Opinions on faith and life

A Product Of His Time


How often have we heard this excuse for someone we’d like to whitewash but who did something that is really evil? Can a Christian ever use this excuse? First let’s look at an important example, and then some scripture.

If you’ve ever read Fox’s Book of Martyrs, you read many hundreds of pages of Christian suffering, frequently at the hands of “church leaders”. The preferred method of the Roman Catholic Church was by burning alive at the stake. And Fox rightly points out the deep evil of these actions, things no Christian of any century should condone in any way. There is simply no excuse for this.

Unless someone you revere is doing the burning!

And Fox shows great prejudice and hypocrisy in this, his account of the life of Calvin. After many pages about the evils of Rome, we read this concerning Calvin’s burning of his enemy Servetus:

It has long been the delight of both infidels and some professed Christians, when they wish to bring odium upon the opinions of Calvin, to refer to his agency in the death of Michael Servetus. This action is used on all occasions by those who have been unable to overthrow his opinions, as a conclusive argument against his whole system. “Calvin burnt Servetus!—Calvin burnt Servetus!” is a good proof with a certain class of reasoners, that the doctrine of the Trinity is not true—that divine sovereignty is Antiscriptural, —and Christianity a cheat.

We have no wish to palliate any act of Calvin’s which is manifestly wrong. All his proceedings, in relation to the unhappy affair of Servetus, we think, cannot be defended. Still it should be remembered that the true principles of religious toleration were very little understood in the time of Calvin. All the other reformers then living approved of Calvin’s conduct. Even the gentle and amiable Melancthon expressed himself in relation to this affair, in the following manner. In a letter addressed to Bullinger, he says, “I have read your statement respecting the blasphemy of Servetus, and praise your piety and judgment; and am persuaded that the Council of Geneva has done right in putting to death this obstinate man, who would never have ceased his blasphemies. I am astonished that any one can be found to disapprove of this proceeding.” Farel expressly says, that “Servetus deserved a capital punishment.” Bucer did not hesitate to declare, that “Servetus deserved something worse than death.”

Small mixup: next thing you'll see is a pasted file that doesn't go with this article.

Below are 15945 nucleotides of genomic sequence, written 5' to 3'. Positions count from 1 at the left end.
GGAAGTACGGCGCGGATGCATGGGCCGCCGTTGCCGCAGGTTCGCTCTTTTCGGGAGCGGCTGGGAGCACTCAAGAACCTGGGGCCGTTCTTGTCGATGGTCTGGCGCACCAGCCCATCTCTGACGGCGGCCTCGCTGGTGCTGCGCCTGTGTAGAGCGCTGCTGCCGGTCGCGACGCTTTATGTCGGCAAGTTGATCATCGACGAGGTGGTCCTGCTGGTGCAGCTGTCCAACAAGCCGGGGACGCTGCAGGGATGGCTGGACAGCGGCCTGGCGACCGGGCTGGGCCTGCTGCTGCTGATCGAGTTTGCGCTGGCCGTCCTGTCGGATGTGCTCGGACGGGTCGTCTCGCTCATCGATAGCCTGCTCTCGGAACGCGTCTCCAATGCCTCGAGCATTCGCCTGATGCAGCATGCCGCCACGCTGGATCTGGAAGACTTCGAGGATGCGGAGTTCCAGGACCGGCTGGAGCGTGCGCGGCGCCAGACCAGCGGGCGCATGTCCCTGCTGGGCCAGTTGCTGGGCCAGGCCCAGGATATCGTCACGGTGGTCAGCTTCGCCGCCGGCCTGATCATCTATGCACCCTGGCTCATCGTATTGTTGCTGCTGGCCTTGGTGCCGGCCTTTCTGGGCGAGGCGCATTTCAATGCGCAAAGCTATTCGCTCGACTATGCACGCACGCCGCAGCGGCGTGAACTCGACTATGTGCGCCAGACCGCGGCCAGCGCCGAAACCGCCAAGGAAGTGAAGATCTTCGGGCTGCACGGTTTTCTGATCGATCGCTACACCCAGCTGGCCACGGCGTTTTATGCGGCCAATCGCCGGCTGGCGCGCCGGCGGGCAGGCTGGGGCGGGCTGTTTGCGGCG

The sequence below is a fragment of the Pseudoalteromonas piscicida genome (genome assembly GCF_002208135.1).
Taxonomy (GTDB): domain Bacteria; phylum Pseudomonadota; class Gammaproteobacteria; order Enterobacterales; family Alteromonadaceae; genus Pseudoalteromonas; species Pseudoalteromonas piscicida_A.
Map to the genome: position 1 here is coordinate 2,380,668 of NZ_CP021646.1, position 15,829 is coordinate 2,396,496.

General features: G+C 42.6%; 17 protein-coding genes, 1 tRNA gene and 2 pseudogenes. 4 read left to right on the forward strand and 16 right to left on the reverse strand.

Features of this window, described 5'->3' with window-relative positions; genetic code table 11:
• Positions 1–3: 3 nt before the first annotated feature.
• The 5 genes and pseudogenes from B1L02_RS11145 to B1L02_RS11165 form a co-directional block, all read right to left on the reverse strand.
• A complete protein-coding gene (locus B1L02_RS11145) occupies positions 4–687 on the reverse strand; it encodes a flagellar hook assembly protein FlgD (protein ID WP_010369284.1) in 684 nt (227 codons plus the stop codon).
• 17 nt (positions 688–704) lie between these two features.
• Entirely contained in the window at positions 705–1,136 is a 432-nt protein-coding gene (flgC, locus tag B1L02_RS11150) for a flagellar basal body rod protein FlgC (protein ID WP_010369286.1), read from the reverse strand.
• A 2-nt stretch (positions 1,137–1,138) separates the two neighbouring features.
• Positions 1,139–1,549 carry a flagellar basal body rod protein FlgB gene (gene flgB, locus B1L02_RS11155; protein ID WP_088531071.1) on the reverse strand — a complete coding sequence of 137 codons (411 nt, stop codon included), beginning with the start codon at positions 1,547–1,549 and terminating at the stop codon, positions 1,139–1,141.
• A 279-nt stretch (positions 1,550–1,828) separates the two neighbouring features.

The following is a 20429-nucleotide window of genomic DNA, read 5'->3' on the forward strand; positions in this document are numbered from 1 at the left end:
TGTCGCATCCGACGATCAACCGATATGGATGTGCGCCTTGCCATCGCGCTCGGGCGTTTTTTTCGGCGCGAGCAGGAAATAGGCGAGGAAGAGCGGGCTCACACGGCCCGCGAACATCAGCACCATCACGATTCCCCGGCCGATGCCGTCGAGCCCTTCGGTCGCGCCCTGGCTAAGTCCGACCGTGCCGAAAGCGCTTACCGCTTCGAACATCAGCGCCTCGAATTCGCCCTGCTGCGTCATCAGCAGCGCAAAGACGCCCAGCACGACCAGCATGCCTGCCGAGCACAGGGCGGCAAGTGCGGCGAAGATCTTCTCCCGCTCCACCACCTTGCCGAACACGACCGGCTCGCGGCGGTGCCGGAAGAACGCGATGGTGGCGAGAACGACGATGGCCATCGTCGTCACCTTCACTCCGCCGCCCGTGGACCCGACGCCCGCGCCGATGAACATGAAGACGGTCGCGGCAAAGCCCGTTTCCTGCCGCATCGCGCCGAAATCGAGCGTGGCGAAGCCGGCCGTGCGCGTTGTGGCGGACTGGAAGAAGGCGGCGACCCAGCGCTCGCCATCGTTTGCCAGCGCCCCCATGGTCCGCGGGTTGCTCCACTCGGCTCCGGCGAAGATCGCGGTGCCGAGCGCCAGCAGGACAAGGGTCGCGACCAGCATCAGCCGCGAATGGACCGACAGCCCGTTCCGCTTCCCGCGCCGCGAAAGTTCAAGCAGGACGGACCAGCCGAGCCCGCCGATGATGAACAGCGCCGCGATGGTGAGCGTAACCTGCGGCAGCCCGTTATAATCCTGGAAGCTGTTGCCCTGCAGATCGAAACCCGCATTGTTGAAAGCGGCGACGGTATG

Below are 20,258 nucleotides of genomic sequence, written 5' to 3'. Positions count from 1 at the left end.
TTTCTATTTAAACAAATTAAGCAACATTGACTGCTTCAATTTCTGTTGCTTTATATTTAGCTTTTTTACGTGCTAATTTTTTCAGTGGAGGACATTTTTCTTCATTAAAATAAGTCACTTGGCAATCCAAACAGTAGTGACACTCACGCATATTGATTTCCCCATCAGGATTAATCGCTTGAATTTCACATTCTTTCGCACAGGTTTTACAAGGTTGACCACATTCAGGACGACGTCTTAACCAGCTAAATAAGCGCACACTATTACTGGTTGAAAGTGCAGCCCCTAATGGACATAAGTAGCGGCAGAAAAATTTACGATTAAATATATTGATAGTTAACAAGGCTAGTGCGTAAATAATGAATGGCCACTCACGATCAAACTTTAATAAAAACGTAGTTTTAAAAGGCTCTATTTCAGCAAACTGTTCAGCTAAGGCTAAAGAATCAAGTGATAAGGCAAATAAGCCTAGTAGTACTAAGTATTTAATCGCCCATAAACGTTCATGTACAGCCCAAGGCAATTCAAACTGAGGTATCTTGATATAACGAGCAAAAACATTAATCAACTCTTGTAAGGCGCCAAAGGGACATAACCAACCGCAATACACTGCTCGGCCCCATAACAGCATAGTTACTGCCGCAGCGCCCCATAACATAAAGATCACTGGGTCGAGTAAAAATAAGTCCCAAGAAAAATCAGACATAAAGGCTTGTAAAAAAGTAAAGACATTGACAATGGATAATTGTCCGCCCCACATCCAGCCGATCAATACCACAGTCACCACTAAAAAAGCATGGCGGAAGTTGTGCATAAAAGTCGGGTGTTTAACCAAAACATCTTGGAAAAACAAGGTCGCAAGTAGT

Now of course Calvin’s defenders are quick to add the next paragraph:

The truth is, although Calvin had some hand in the arrest and imprisonment of Servetus, he was unwilling that he should be burnt at all. “I desire,” says he, “that the severity of the punishment should be remitted.” “We endevored to commute the kind of death, but in vain.” “By wishing to mitigate the severity of the punishment,” says Farel to Calvin, “you discharge the office of a friend towards your greatest enemy.” “That Calvin was the instigator of the magistrates that Servetus might be burned,” says Turritine, “historians neither anywhere affirm, nor does it appear from any considerations. Nay, it is certain, that he, with the college of pastors, dissuaded from that kind of punishment.”

Is changing the preferred method of execution a display of Christian mercy by Calvin? Such alleged benevolence is clearly not what it appears (see Here and Here, where he is called a ’hero of history!’). The fact remains that Calvin, for both political and religious reasons, hated the man! Can one who hates, and to the point of murder, be saved?